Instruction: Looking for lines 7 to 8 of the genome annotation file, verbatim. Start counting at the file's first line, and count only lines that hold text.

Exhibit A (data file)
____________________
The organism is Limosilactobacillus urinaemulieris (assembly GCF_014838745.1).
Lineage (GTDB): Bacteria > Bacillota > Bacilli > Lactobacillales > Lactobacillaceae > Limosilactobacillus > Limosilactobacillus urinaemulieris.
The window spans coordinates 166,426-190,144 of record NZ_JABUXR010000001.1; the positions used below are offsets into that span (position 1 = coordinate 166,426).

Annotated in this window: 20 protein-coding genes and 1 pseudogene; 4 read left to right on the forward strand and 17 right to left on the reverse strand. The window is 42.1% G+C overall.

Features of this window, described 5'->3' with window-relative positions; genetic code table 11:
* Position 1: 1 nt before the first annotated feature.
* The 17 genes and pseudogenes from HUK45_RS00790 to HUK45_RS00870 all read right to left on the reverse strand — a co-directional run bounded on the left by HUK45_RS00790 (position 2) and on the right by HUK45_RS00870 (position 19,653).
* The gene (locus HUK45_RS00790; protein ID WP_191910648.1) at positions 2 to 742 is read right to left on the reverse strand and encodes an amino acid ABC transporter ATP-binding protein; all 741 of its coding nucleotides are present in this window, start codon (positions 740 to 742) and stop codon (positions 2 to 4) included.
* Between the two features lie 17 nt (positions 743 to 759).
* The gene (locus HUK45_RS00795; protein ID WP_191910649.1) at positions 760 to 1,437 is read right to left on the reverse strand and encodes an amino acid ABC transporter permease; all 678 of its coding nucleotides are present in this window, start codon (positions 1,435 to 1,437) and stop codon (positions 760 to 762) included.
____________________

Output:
* The 17 genes and pseudogenes from HUK45_RS00790 to HUK45_RS00870 all read right to left on the reverse strand — a co-directional run bounded on the left by HUK45_RS00790 (position 2) and on the right by HUK45_RS00870 (position 19,653).
* The gene (locus HUK45_RS00790; protein ID WP_191910648.1) at positions 2 to 742 is read right to left on the reverse strand and encodes an amino acid ABC transporter ATP-binding protein; all 741 of its coding nucleotides are present in this window, start codon (positions 740 to 742) and stop codon (positions 2 to 4) included.